In a related Canadiana Connection article – Canadian Federal Budget – we discussed how every February or March the Government of Canada presents its new Federal budget. We began that article with an important nod to Jim Flaherty, our former Federal Finance Minister. We felt Canadians would miss Flaherty’s expert guidance of the country’s finances; little did we know at the time that less than a month later, this great Canadian would be laid to rest. Flaherty died of a massive heart attack on April 10, 2014 in Ottawa, Ontario.
James Michael ‘Jim’ Flaherty, born December 30, 1949 in Lachine, Quebec was son of Mary (formerly Harquail) and Edwin Benedict Flaherty. His mother, originally from a prosperous family, and father an entrepreneur and chemist, were from New Brunswick. Jim was one of eight siblings. Higher education was completed at Princeton University (Montreal) –on a hockey scholarship. He received a BA in sociology from Princeton, graduating cum laude. Later, he received Bachelor of Laws from York University’s Osgoode Hall Law School.
Flaherty married his wife Christine Elliott in 1986, and they had three triplet sons in 1991: John, Galen, and Quinn. Christine was and continues to be active in politics herself. She’s currently the Progressive Conservative Member of Provincial Parliament for Oshawa–Whitby, and Deputy Leader of the Opposition. Oshawa is a small city in Ontario, east of Toronto.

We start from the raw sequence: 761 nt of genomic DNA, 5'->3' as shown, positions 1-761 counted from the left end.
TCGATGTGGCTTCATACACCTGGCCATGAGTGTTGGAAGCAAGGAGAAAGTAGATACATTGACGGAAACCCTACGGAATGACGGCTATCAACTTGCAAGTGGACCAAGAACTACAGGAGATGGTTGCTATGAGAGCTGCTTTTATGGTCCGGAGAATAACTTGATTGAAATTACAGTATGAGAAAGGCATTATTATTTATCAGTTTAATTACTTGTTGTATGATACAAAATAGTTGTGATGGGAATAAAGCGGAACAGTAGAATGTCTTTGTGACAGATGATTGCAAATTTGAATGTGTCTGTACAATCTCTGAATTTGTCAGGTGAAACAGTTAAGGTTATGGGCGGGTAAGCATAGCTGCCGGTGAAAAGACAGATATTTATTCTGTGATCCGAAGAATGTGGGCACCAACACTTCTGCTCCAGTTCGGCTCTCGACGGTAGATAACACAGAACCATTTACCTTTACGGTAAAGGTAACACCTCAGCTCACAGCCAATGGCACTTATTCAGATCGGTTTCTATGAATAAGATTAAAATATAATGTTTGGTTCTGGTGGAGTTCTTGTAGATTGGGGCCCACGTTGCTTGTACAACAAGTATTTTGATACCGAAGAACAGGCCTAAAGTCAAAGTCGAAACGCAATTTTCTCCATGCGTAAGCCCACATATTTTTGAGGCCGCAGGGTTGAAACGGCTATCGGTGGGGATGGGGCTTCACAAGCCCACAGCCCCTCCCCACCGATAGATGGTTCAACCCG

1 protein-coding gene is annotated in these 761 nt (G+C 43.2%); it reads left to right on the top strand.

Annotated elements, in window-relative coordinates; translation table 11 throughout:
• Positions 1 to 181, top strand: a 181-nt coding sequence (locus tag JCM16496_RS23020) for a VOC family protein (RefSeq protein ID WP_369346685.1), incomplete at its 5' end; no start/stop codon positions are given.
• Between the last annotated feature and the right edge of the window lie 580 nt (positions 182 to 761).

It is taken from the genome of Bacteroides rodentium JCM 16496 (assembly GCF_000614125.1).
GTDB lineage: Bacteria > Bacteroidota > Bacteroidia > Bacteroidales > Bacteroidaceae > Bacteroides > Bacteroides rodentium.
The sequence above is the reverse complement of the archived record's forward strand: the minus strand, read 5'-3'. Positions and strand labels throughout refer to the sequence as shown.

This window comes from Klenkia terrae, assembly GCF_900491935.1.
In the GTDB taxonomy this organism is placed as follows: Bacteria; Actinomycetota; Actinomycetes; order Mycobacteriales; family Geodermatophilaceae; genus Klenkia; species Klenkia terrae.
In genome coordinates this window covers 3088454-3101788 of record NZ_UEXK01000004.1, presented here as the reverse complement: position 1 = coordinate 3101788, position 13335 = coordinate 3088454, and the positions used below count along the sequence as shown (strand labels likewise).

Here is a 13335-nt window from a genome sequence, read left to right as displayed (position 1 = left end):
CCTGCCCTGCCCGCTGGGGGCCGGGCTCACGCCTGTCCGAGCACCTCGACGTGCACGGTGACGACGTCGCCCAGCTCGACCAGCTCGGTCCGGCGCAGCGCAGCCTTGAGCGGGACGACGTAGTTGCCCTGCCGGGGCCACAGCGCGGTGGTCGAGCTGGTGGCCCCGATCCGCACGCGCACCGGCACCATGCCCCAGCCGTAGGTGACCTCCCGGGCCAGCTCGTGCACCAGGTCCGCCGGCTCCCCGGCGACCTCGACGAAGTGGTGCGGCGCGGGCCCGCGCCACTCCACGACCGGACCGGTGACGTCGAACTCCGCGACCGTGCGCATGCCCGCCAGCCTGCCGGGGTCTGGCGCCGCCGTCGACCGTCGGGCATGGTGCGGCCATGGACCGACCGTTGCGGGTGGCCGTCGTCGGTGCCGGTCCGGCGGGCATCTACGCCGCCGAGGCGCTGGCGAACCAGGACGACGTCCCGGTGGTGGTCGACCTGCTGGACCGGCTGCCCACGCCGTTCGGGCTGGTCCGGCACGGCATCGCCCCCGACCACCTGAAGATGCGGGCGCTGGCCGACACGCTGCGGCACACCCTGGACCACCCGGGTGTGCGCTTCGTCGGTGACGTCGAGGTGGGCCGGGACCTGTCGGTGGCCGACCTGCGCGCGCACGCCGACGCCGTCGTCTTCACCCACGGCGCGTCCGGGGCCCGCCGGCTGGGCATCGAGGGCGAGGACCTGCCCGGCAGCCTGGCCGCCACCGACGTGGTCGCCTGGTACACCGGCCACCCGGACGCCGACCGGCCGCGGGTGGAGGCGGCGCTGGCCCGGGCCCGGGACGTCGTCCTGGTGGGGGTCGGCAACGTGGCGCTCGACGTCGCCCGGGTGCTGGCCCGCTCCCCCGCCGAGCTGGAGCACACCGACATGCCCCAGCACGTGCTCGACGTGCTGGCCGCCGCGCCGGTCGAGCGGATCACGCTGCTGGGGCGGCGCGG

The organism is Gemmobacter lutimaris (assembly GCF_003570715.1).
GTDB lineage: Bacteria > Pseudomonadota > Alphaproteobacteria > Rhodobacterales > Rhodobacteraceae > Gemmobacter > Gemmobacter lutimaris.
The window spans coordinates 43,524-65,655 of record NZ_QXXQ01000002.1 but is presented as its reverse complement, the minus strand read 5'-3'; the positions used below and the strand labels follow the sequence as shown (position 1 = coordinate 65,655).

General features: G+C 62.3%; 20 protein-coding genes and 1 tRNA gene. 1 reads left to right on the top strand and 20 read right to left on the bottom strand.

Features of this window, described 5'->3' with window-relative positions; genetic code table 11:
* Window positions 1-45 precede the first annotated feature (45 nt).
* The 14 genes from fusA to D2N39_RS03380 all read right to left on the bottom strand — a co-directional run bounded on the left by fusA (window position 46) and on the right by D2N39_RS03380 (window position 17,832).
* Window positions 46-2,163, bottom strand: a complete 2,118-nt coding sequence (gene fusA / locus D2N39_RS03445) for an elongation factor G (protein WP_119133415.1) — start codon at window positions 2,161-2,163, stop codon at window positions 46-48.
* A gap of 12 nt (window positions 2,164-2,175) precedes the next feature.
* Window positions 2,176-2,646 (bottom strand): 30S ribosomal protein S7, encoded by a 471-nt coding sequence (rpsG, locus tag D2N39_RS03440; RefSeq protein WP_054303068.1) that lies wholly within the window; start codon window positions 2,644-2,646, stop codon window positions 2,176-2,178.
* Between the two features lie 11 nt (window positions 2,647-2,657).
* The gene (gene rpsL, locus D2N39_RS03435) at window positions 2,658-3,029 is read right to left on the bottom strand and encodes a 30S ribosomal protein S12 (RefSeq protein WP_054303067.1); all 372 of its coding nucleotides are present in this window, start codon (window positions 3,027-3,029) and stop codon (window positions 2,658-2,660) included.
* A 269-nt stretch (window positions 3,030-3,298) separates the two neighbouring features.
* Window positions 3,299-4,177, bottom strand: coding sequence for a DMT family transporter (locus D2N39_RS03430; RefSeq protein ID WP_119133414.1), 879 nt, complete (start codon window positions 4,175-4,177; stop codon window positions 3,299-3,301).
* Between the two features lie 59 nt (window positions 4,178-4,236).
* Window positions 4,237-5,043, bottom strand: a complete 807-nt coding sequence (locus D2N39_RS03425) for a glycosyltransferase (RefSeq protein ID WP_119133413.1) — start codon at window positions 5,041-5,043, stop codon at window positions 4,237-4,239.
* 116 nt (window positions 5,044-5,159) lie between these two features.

Our former Finance Minister didn’t enter politics until 1995, following 20 years of practicing law for Gilbert Wright and Flaherty, and later, Flaherty Dow Elliot & McCarthy LLP, a firm that specializes in motor vehicle accident and personal injury litigation.
In 1995, he was elected to Provincial Parliament as a Member for Whitby-Ajax, as well as being a member of Ontario’s Progressive Conservative Party. Twice, he ran for but lost leadership races for the PCs. In 2001 however, he was named Minister of Finance for Ontario, and served in that role for a year. Aiming his sights on federal politics, Flaherty, as a member of the Conservative Party of Canada, ran against Liberal Judi Longfield in January 2006. He narrowly beat the popular incumbent to win the riding of Whitby-Oshawa. He was re-elected twice: in 2008 and again in 2011.
According to W. Gifford-Jones of Victoria, BCs writing for The Times Colonist, Flaherty’s death may have been preventable. In an article two weeks after his death, Gifford-Jones, a physician practicing medicine for 64 years, stated that “high doses of vitamin C and lysine can reduce the epidemic of heart attack.” This was not a part of Flaherty’s regime. He had a rare skin condition called Bullous pemphigoid, and it was largely being treated by steroids. And one of the problems with steroids? It can cause the kind of complications that create massive heart failure.
In the end, we of course won’t know everything that led to Flaherty’s death, following so closely as it did his stepping down as Finance Minister. We do know, however, that his death seemed premature and was met with shock by all close to him, by the Prime Minister, and by most of us every day Canadians who benefitted so much from his tireless efforts.